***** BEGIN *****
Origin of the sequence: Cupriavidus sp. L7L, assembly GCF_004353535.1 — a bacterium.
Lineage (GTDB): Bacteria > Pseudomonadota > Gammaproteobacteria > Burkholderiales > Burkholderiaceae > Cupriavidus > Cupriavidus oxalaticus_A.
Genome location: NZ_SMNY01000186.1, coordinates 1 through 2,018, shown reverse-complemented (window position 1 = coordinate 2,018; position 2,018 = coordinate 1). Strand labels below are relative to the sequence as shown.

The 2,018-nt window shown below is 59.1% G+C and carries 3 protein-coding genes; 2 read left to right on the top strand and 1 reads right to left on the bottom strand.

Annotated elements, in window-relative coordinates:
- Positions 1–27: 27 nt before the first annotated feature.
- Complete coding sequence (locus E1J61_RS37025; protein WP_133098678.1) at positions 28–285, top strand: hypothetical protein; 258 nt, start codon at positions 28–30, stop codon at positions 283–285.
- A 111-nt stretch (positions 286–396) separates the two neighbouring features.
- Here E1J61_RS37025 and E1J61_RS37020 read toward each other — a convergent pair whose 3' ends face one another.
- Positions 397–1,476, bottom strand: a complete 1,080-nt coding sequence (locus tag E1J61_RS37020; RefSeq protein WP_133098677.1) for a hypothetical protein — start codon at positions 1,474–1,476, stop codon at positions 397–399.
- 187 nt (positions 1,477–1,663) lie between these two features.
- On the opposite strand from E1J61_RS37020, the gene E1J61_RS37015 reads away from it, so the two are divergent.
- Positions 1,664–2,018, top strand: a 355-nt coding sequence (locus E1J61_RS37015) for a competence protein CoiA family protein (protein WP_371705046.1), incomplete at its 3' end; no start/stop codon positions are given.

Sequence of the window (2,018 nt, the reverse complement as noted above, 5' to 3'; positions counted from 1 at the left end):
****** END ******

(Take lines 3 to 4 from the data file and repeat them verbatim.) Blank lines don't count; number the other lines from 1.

Genome location: NZ_SMNY01000186.1, coordinates 1 through 2,018, shown reverse-complemented (window position 1 = coordinate 2,018; position 2,018 = coordinate 1). Strand labels below are relative to the sequence as shown.

The 2,018-nt window shown below is 59.1% G+C and carries 3 protein-coding genes; 2 read left to right on the top strand and 1 reads right to left on the bottom strand.